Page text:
I was watching a video by Colorado Buffaloes’ wide receiver Kaleb Mathis which was produced by Deion Sanders’ son Deion Sanders, Jr., who is the founder of Well Off Media. It was a question that Deion, Jr. asked one of the players that moved me to write this post.
There’s a part in the video where Kaleb and a few of the players are having lunch, and the volume is so low on the video, I couldn’t make out everything that was being said, but apparently, running back Dylan Edwards must have made a comment about preachers that it sparked Deion, Jr. to ask, “What do you have against preachers, bro?”
At this point, I lost interest in watching the video because I found that disturbing. Not the question itself, but the way he went about doing it. He put him on the spot, and I can tell by the look on Dylan’s face that he wasn’t ready for that. First of all, Dylan is entitled to his opinion and beliefs, but if Deion, Jr. felt a certain way about what was said, he could’ve talked to him after filming, versus putting him on the spot.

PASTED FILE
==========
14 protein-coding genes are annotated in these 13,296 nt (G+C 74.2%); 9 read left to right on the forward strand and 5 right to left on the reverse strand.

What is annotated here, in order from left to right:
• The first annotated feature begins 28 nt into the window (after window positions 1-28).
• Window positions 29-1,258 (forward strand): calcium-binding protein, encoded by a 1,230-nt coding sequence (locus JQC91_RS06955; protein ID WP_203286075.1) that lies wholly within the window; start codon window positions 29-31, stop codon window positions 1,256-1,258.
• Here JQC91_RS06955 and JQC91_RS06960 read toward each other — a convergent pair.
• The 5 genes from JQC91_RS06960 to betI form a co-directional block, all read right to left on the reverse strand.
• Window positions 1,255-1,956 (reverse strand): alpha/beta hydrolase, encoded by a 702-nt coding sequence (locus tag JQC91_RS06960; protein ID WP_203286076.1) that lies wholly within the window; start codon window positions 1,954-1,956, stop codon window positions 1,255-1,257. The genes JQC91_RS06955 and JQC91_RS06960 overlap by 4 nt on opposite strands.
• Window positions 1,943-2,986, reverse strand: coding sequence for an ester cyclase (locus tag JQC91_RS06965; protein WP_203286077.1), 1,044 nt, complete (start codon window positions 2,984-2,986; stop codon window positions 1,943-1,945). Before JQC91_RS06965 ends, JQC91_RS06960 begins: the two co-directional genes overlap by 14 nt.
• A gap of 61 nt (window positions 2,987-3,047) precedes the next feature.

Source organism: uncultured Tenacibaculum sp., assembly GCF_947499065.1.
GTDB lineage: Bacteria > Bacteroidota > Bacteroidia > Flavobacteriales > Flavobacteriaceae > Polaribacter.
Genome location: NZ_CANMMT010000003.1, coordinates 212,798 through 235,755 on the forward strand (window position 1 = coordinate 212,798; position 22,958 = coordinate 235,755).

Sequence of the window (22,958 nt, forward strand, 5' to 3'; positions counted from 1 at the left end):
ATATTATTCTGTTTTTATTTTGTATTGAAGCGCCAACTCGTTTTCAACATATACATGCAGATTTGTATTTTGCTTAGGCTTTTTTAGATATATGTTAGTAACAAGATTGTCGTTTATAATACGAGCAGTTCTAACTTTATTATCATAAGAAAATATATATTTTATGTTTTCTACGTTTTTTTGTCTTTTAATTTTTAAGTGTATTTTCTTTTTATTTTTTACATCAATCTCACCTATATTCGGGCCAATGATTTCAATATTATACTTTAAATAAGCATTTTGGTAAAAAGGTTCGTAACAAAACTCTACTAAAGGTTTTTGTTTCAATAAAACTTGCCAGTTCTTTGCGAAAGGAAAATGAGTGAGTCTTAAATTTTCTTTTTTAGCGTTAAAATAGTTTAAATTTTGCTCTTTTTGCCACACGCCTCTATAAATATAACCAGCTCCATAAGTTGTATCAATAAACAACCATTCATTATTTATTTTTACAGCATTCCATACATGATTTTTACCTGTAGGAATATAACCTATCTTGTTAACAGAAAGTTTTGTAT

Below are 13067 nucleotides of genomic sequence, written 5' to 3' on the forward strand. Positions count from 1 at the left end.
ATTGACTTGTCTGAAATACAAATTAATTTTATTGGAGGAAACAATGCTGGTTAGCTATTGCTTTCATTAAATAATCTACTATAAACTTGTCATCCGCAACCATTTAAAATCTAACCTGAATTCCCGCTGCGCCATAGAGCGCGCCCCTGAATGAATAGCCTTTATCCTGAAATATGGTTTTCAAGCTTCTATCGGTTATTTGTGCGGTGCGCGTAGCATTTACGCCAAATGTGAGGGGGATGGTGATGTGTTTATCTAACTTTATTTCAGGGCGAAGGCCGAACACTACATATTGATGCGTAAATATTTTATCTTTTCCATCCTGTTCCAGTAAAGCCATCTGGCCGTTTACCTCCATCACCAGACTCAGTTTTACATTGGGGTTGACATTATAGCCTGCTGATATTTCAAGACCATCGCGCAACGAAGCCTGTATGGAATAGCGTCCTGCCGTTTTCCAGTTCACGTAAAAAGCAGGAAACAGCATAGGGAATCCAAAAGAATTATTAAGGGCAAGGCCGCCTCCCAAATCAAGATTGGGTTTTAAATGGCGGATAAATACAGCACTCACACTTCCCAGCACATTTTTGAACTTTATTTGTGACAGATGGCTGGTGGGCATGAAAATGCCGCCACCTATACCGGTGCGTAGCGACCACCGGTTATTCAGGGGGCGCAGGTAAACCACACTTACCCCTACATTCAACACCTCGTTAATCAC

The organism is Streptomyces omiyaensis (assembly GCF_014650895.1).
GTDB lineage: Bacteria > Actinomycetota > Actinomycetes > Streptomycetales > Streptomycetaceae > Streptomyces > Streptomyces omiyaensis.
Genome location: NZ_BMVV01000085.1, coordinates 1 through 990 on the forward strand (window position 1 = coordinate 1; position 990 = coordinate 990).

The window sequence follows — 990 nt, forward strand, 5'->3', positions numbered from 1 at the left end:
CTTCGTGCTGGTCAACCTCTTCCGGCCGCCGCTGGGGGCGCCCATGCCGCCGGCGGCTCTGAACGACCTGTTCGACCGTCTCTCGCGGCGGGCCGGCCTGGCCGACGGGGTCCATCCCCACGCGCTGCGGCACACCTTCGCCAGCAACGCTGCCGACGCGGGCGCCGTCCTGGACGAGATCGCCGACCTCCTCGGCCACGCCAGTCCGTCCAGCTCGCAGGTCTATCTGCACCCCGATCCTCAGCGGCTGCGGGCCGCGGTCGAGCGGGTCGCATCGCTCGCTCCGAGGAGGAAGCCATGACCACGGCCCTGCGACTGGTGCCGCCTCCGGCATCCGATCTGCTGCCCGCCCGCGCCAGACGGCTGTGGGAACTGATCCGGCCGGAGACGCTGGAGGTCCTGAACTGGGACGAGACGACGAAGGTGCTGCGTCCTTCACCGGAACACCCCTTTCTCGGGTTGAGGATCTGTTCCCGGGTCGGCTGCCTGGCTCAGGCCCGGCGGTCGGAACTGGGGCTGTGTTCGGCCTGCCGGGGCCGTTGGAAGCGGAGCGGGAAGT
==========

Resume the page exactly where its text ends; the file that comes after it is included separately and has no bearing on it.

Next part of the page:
Granted, he wasn’t asking me that question, but still, I’ll tell you what I have against them. They’re con artists; they sell pipe dreams and false hope to people. As their Bible would say, they’re wolves in sheep’s clothing. They claim to have heard from this “God,” and this is who told them to go and preach, and they can’t prove any of these claims. This is what I would’ve told him, camera or no camera. I’m on record (via blogs) discussing these types of topics, so it wouldn’t have caught me off-guard, nor would he be exposing me.
There’s more I want to say regarding that, but I’m saving it for an upcoming book. This is one of my problems with religious people, and I’ve noticed this mainly with “Black” religious people. Most of them can’t seem to accept someone who doesn’t believe what they believe, and they will try force their beliefs on others, which usually leads to turning the person away, versus convincing them to walk that path.